Yes, you get hit with penalties and it’s also dangerous because then your insurance can deny claims where Medicare should have been paying as primary.  And of course, since you haven’t started Medicare, you have no one to cover those primary obligations.

What are the total costs for original Medicare vs. Medicare Advantage?


So before we transition to what to do with Diane’s coverage, all in premiums if you went original Medicare Par A plus Part B plus Part D and the Medigap coverage, what’s a price range?


First, we have to start with what they owe for Medicare part B. Do Jack and Dianne earn less than $182,000.



Medicare part B premium with no IRMAA, which is income related monthly adjustment amount. So let’s assume a standard premium. Okay. The standard premium for part B is $170 and 10 cents.

And it’s non-negotiable unless you qualify for Medicaid, which is for the low income. So regardless of whether they go Medigap or Medicare advantage, they owe the $170.10.

Now if Jack starts taking social security, the $170 and 10 cents per month will be deducted from his social security.

If he hasn’t started, then he’ll be invoiced on a quarterly basis.

In terms of Medigap, if Jack lives in Florida will range anywhere from 120 to $185, depending on whether he chooses plan N or plan G.  Then Jack would need a standalone prescription drug plan unless he has prescription coverage, at least as good as what Medicare provides. And there are separate late enrollment penalties here.

So it’s really important to not miss the enrollment period to sign up for a drug. Drug plans typically costs anywhere from 10 to $25 per month, depending on the prescriptions one takes. So Jack’s cost picture if he goes Medigap is $170 and 10 cents, plus 120 to $185 per month for Medigap plus 10 to $25 for the standalone prescription drug plan.


So like $310ish to 370ish. Per month. All in for original Medicare and then out of pocket after that.  The only Medicare related expense Jack would see would be the $233 charge for the annual deductible.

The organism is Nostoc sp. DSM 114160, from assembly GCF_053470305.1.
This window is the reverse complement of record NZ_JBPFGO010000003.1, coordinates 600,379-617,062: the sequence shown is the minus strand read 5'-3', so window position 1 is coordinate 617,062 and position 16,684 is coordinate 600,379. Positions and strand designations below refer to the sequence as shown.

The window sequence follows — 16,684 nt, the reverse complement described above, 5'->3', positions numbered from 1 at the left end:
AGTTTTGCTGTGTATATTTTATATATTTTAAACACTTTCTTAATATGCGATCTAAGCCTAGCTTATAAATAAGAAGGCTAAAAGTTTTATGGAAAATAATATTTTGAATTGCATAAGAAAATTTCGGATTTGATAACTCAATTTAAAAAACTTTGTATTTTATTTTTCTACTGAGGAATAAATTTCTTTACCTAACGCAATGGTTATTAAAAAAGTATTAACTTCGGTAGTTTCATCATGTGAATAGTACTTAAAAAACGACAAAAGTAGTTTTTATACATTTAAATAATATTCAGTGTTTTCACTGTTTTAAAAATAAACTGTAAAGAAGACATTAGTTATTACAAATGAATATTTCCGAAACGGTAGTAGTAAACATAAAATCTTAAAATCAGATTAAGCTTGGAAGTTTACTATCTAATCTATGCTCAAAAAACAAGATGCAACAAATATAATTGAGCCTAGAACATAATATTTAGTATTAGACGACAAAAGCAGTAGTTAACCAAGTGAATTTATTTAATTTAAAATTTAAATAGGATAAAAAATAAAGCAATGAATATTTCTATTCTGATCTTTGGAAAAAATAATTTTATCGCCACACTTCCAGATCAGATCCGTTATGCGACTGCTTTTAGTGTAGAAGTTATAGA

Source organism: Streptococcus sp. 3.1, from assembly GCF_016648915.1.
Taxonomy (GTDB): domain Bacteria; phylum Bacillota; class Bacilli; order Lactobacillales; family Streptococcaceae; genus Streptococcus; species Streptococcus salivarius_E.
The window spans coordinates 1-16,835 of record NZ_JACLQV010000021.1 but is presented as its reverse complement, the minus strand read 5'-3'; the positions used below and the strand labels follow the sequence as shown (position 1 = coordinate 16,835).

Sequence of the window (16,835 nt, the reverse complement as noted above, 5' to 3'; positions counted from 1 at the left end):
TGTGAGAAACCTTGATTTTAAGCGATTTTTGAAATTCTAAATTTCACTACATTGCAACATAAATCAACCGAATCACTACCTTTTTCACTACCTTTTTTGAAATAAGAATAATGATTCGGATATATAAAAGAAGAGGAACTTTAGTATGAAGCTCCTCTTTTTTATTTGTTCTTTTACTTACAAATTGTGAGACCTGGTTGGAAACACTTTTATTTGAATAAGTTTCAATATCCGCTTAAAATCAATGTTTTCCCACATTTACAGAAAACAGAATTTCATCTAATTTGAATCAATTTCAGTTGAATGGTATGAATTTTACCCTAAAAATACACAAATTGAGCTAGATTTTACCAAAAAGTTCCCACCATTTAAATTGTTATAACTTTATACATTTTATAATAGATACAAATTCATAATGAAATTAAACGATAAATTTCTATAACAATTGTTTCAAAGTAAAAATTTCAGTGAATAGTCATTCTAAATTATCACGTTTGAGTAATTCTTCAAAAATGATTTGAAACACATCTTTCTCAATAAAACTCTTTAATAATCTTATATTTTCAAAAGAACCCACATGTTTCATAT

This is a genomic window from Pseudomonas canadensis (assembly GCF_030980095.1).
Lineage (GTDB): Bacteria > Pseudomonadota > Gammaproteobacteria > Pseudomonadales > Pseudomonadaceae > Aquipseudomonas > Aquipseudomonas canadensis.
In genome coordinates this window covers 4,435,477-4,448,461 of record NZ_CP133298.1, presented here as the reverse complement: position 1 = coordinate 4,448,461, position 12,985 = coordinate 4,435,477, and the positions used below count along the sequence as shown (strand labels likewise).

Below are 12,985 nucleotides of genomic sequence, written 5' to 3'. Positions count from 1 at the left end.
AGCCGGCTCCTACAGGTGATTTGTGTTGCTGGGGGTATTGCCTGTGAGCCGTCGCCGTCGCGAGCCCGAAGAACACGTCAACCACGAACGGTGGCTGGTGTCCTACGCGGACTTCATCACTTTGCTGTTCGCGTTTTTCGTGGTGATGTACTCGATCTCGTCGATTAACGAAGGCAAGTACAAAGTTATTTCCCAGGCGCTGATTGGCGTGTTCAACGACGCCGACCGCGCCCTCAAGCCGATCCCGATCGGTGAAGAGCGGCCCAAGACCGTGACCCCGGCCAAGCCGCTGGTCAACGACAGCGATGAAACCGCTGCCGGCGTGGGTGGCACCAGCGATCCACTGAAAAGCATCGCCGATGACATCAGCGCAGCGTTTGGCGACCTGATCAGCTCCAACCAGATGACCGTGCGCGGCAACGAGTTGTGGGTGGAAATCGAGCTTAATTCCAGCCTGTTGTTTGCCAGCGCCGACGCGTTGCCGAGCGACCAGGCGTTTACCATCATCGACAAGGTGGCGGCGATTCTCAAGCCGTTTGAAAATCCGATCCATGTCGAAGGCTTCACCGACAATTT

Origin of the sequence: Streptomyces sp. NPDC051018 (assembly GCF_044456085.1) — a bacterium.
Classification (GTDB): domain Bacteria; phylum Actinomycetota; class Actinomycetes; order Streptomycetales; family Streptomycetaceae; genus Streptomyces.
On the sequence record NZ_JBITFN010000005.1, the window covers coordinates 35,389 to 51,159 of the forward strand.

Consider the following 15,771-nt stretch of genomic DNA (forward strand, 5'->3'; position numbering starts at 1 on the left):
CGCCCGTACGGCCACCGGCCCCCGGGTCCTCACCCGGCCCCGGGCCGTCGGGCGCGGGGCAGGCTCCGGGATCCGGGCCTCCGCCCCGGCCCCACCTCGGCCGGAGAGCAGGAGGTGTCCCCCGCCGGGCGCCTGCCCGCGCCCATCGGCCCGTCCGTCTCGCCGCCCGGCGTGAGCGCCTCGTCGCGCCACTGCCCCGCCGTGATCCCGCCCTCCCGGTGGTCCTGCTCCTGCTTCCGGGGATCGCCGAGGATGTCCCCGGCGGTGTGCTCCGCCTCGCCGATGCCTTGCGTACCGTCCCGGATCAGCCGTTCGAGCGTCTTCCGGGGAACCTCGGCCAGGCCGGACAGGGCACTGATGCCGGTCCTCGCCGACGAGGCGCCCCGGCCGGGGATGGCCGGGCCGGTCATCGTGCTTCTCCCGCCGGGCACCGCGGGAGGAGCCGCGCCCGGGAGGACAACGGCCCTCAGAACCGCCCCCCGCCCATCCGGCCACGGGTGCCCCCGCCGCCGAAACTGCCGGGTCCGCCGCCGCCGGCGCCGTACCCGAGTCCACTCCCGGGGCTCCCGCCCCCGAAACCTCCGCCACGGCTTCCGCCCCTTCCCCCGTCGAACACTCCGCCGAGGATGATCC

How does your income affect Medicare premiums?

You brought up a good point about the 170 or less of adjusted gross income.  I’m sorry, 182,000 or less. Your part B premium, for those of you that don’t know, this is based on your income, your adjusted gross income.

And so there is a, a premium range. Okay. So, um, hypothetically, if you were the next premium band up, which is 182,000 to 228,000, your part B premium goes up by about $700 per year. For single filers that premium band would be 91,000 to 114,000, your premiums go up by about $700 per year.

The next band up for singles 114 to 142. And then for married filing joint, it’s 228 to 284. And the premiums are basically double than what they were on that first band. So this is a big part for me as the numbers guy, I like to help try to mitigate as much as possible my client’s taxable income in retirement. There are several ways to do it, but, income tax free withdrawals are the primary way.  And so those are Roth distributions, distributions from things like health savings accounts or life insurance, even non-qualified annuities, reverse mortgages could be another option or real estate income.

So by reducing taxable income in retirement, you could also in essence, reduce what you pay in Medicare premiums, which could also help alleviate that pressure on drawing your assets down too quickly during those retirement years. But thanks for breaking down the premiums for original.

What about advantage?

You hear the premiums are much lower, but what are some ballpark ranges of what you can expect for premiums?